In patients on prophylactic therapy, ABE remained stable over time. Univariate analysis showed carriers of the FV and FII mutations to have a significantly lower median ABF than non-carriers (Table 2). Sixty-five out of 107 PUPs (60.7%) developed at least one target joint. Interestingly, the distribution and number of target joints in children with a PR was no different compared with patients without the FV or FII mutation (p=0.39; Table 2). However, the two patient groups differed in the severity of hemophilic arthropathy. The target Pettersson score obtained in 56 of the 65 patients with hemophilic arthropathy was significantly more pronounced in children without PR than in children carrying either the FV mutation or the FII variant. In addition, the more sensitive Nuss joint score documented in 41 subjects correlated highly with the Pettersson score (r=0.8; p=0.0004). The multivariate analysis clearly showed a protective effect of PR in children with severe HA for ABF (OR [CIs]: 0.7[0.5–0.9]; p=0.02) and severity of the hemophilic arthropathic joint damage (OR [CIs]: 0.06[0.01–0.3]; p=0.0009). By contrast, no such protective effect was observed for MRI-proven synovitis (OR [CIs]: 0.7[0.07–6.9]; p=0.77). The distribution of affected joints is shown in Table 2. The data obtained in the reported multicenter survey clearly demonstrate that the annual bleeding frequency in children who had remained in the care of one and the same medical team since 1985 was significantly lower in carriers of PR than in non-carriers. However, the present review showed no such protective effect for the development of MRI-proven synovitis, which is mainly attributable to the small number of cases diagnosed. Our results support the clinical and experimental hypothesis that the clinical hemophilic phenotype is influenced by co-inheritance of PR.2,3,5,6 As Tizzano and co-workers demonstrated we showed that spontaneous bleeding episodes and the number of arthropathies were significantly lower in patients with thrombophilia compared with non-carriers. By contrast, we could found no significant associations between the FV or FII mutation and the intron 22 inversion.3 In a larger adult HA cohort, Lee and co-workers14 have also demonstrated a lower annual bleeding frequency along with a significantly reduced use of FVIII concentrate. However, these authors failed to show a protective effect of the FV mutation on the hemophilic arthropathy in their cohort, which contrasts with our observations in the patients reported here. It has been suggested that the frequency of bleeding and the degree of joint damage is not only dependent on the severity of the disease, but also on the corresponding factor F VIII gene mutation, or the development of inhibitors. In addition, the course of bleeding episodes has been controversially discussed with respect to individualized therapeutic regimens employed by the treating hemophilia center.15–19 Since 1985, patients enrolled from the different pediatric hemophilia treatment centres in Germany have been treated by the same medical teams using the same treatment protocols. Similar to the Canadian hemophilic cohort recently reported,11 these patients have been on treatment protocols that have remained unchanged with respect to treatment indications and the criteria chosen to treat a bleeding episode on demand or on prophylaxis. In both cohorts a similar increasing preference for prophylactic treatment regimens has been observed since the late eighties/mid-nineties.7,8,11 In addition, in the children reported here, the mutation spectrum in HA subjects did not differ between carriers and non-carriers of PR.13 Since the treatment regimens were administered without knowledge of the individual thrombophilia status, with no difference between carriers and non-carriers of PR, this observation provides evidence that the thrombophilic gene mutations contribute to the lower bleeding frequency and associated better joint outcome in the children reported. The different results obtained in adults may be mainly attributable to different treatment methods adopted before 1980.14,19,20 Furthermore, in the elderly hemophilic patient, aging has to be discussed as an additional cause of arthropathic joint damage. It seems likely that the interaction of hemophilic joint damage and age-related arthropathy contributes to a combined effect in the adult patients previously reported.14,20 The present survey is limited mainly by the small numbers of patients presenting with additional prothrombotic risk factors. Therefore, results of the statistical analyses have to be interpreted with caution. In addition, the long enrolment period with the change of treatment regiments over time, the lack of MRI availability in the entire cohort, and the different sensitivities of imaging scores applied (the MRI score is much more sensitive to synovitis compared with the Pettersson score) are further study limitations. To overcome these shortcomings, prospective large-scale studies in previously untreated hemophilic children are required to obtain further insight into the possible putative effect of thrombophilia on the severity of hemorrhagic disorders, especially of severe HA.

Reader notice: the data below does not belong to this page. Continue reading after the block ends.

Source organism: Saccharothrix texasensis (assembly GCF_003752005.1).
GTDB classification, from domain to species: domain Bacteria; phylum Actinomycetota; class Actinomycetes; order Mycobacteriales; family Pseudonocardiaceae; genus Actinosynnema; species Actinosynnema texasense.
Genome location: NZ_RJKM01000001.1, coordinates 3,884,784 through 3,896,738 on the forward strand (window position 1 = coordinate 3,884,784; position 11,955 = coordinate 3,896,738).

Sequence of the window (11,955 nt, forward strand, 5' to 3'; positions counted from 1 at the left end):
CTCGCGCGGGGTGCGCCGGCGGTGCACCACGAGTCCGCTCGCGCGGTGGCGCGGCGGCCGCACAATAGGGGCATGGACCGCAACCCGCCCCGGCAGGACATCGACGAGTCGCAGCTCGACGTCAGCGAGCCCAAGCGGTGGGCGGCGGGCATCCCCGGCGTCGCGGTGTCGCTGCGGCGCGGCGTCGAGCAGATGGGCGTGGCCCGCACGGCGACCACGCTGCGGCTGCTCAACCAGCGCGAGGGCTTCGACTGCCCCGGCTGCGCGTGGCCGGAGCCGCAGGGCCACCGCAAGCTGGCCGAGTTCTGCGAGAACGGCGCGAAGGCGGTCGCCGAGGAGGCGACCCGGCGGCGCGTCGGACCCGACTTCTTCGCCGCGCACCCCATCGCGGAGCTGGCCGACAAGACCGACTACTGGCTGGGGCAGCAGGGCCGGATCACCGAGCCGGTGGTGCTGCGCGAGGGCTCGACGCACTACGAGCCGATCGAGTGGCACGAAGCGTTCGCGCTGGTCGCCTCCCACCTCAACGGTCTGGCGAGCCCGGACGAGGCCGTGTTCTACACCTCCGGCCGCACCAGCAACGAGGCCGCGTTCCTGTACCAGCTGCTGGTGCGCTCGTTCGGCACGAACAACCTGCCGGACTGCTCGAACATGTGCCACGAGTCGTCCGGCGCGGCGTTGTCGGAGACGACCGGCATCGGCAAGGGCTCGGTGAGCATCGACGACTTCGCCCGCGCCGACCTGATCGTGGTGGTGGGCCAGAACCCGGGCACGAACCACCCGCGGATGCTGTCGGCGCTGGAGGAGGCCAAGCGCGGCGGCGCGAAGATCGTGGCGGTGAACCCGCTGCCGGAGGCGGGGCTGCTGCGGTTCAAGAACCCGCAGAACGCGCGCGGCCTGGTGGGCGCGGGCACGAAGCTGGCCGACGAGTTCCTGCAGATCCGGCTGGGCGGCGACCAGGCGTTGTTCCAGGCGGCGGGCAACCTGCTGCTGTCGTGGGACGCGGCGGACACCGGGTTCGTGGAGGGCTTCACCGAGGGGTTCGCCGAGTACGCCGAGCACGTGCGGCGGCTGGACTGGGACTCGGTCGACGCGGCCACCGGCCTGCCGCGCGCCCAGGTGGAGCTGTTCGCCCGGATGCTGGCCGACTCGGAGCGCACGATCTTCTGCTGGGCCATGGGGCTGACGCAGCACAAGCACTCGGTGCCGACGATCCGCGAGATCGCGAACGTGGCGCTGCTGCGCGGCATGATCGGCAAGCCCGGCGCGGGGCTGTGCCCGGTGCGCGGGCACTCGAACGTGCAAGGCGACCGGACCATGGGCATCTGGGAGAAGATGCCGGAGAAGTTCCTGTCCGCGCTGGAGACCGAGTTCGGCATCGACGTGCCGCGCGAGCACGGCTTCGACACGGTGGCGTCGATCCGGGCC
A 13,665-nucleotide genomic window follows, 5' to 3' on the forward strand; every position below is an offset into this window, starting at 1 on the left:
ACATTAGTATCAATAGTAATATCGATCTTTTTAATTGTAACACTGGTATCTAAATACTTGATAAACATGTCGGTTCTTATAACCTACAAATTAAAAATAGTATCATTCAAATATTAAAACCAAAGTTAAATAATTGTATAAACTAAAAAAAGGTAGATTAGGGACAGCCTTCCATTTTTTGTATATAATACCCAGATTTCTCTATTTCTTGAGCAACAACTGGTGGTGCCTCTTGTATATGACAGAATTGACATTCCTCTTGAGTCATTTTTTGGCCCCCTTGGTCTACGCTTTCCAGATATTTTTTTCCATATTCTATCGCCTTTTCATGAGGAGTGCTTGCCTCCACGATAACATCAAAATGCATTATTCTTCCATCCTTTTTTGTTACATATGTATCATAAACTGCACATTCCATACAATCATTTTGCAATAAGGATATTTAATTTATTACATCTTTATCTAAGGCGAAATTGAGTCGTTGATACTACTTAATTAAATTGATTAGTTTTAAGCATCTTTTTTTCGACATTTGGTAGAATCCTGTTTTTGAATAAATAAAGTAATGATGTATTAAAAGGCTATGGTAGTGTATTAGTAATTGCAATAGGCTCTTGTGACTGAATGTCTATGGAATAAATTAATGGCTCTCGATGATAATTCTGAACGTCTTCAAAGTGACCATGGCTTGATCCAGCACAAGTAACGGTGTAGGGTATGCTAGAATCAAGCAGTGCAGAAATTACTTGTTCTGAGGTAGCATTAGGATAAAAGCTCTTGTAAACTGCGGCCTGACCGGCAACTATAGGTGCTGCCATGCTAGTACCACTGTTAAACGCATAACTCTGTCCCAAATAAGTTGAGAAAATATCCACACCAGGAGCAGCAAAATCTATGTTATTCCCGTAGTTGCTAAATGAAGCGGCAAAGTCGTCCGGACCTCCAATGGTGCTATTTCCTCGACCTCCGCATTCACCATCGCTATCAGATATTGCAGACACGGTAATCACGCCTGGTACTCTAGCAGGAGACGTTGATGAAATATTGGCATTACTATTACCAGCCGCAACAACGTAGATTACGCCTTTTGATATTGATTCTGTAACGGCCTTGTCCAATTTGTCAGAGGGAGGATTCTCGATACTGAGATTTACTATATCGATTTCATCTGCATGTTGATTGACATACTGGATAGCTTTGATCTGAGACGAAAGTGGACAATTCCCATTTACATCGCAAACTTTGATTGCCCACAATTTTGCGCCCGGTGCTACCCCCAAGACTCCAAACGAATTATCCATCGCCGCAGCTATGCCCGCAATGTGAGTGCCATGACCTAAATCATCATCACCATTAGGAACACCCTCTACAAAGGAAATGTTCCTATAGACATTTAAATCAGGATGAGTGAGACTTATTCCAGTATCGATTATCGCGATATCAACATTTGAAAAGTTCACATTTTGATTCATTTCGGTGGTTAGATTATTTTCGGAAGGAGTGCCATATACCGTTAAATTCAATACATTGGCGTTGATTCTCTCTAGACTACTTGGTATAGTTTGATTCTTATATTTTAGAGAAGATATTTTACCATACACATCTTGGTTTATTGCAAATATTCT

the authors thank all technicians from the participating laboratories, in particular Ursula Schulze-Horsel, Sabine Thedieck, Annette Sander and Heike Ringkamp for their excellent technical assistance. We also thank Gabriele Braun-Munzinger and Gwyneth Schulz for their help in editing this manuscript
Along with the principal study investigators, e.g. KK, WK, RS, and UN-G, who act as the guarantors, all other investigators (SH, CD, CB, CE, AK, NB) took part in the design, execution and data analysis, and in writing the report.
Conflict of Interest
The author reported no potential conflicts of interest.
Funding: this study was supported by grants from Bayer Vital AG (Leverkusen, Germany), and CLS Behring GmbH (Hattersheim, Germany).
- Received December 14, 2006.
- Accepted April 16, 2007.
- Copyright© Ferrata Storti Foundation